Why you want to know Patrick Joseph Sweeney: Patrick Sweeney has been volunteering 21 years with Kairos Prison Ministry, an international ecumenical ministry that addresses the spiritual needs of the incarcerated and their families. Sweeney spends four to five hours at a time visiting with inmates at the Randall L. Williams Correctional Facility in Jefferson County once a month. According to kairosprisonmin istry.org, recidivism rates have lowered in certain areas thanks to the ministry. Sweeney said he’s seen several people transformed through Christ’s love who have built faith-filled, positive lives for themselves after prison. For six years, he has also worked as the facilities manager at St. John Center in Little Rock.
Parish: Christ the King
City: Little Rock
Family: Children: Ashley, 28; Anthony, 25; Michelle, 22; Michael, 19; and one grandson.
Arkansas Catholic’s theme this year is “Grow in your Family of Faith.” What are some ways you learn about Jesus and Church teachings?
In the Church teachings with this being a Year of Mercy, we are to visit the sick, visit the imprisoned, feed and clothe the hungry — just the corporal works of mercy.
Why did you get involved in prison ministry?
I got into it because of Cursillo. I was looking for action, something to get involved. My father was active in (Kairos) and he asked me to attend a weekend, and I went kicking and screaming and after I made the retreat and I saw the Holy Spirit work in three days turning these hard men’s hearts just into butter … Just watching these men continue to grow in their faith gave me the desire to grow, and I think I’ve learned more from them than they’ve learned from me.
What is a misconception people have about those in prison?
A jailhouse religion; they find Jesus to get out or use that they’ve been changed. Only God can change you in that demeanor. … What we don’t understand a lot of us is … we’ve had good parents, good friends. We made good choices because we had good people around us. Some people have not had that opportunity. Probably 80 percent of those in prison are a product of environments that are not supporting.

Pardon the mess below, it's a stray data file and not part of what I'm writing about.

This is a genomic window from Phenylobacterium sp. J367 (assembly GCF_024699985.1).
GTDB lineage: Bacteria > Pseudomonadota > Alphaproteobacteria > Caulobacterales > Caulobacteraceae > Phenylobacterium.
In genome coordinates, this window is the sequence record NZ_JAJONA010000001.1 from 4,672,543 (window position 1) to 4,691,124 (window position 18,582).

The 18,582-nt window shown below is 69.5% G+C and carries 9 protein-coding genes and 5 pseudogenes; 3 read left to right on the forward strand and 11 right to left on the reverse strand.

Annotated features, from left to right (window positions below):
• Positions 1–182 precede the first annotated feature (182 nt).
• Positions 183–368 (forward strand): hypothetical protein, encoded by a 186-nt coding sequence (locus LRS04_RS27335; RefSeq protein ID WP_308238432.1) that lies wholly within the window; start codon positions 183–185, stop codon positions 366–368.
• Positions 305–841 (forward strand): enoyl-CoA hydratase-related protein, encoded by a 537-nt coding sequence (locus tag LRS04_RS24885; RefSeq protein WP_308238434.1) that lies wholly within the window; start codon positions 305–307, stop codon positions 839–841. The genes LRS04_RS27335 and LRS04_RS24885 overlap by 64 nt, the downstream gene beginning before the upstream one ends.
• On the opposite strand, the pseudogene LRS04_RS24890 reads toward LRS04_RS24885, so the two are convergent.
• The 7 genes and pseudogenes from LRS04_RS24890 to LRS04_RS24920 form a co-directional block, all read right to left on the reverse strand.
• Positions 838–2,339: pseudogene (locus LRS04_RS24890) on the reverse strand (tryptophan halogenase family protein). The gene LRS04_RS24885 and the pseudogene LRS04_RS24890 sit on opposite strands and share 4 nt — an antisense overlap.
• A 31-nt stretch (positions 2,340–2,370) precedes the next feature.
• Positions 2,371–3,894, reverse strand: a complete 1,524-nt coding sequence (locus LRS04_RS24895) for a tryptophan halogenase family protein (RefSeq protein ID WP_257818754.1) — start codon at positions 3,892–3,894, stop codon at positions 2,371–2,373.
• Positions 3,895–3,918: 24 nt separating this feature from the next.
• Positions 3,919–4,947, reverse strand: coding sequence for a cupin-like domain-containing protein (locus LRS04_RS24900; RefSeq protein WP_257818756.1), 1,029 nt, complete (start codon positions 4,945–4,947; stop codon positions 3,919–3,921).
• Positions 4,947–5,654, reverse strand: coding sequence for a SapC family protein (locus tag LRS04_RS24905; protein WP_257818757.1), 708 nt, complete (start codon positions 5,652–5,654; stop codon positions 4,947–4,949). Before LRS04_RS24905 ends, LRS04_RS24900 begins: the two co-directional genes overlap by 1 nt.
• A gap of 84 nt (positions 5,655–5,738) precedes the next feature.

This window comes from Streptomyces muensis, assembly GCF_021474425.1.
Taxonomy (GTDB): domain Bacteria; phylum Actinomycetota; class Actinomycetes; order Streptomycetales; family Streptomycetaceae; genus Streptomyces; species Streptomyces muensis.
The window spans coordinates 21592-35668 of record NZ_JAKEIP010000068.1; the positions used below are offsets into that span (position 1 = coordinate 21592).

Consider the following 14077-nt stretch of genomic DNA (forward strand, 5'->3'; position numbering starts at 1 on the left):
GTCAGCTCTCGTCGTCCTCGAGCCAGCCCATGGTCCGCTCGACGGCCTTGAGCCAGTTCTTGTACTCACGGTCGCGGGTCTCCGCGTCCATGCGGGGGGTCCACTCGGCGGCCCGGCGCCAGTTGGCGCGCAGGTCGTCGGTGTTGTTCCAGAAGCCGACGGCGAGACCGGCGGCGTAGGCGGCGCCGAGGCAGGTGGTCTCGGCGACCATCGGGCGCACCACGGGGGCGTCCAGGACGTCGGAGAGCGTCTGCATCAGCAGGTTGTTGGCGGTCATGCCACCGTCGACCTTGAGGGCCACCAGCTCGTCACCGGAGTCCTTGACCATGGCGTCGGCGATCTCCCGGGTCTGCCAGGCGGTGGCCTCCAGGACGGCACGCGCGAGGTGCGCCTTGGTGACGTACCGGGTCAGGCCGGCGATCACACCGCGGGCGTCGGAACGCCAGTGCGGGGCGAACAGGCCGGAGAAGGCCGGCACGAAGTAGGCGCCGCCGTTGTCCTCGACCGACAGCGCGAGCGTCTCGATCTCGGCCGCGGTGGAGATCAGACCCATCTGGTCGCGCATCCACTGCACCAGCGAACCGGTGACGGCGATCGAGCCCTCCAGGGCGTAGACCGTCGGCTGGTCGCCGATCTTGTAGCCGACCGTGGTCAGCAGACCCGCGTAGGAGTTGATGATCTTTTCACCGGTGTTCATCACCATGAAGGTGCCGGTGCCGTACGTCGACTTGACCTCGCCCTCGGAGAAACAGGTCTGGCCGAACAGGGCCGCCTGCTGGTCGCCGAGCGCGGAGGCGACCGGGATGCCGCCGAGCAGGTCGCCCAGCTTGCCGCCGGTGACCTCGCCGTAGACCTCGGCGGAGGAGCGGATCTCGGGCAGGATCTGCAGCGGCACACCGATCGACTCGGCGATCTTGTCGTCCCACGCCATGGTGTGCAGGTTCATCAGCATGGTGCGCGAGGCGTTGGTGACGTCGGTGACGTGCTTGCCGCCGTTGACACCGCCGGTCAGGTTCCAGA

Tell me about a time someone who was incarcerated really touched your heart?
The one that really touched my heart (was) a gentleman who became a leader (in Kairos). I learned from him, through all his struggles in life. When he walked into the Kairos with his tattoos, he looked like a mean guy, just somebody that just said “stay away.” He built walls around himself. He found his faith and he became so strong in his faith. He drew me to my faith. He said you don’t realize what you have in your church, in your faith.
Is there a Bible verse that you’ve leaned on during struggles in your own life?
Matthew 24:6-13; Basically you watch the news and it will scare you to death. You just have to keep focused on the cross. It’s basically what Matthew’s telling us — we should be concerned with what we’re doing and be in the world but not of it.
What do you enjoy about working at the diocese?
The peace among all the employees; no competition. Everyone is here because they want to serve. … I look forward to going in every morning even though it might be a lot going on and you might be out there in that sun, I just love to do it. Even when you come in and lightning has hit a building and you have no lights and you’re trying to figure it out. I think I love chaos.
What are some of your hobbies?
Kairos I think is my hobby, and my kids. I’m a workaholic I don’t have much of a life anymore. I used to always travel and thought I had to do this and that. I play guitar, but I haven’t mastered it, but I haven’t given up on it. I like to go fishing and travel, but I like to work.
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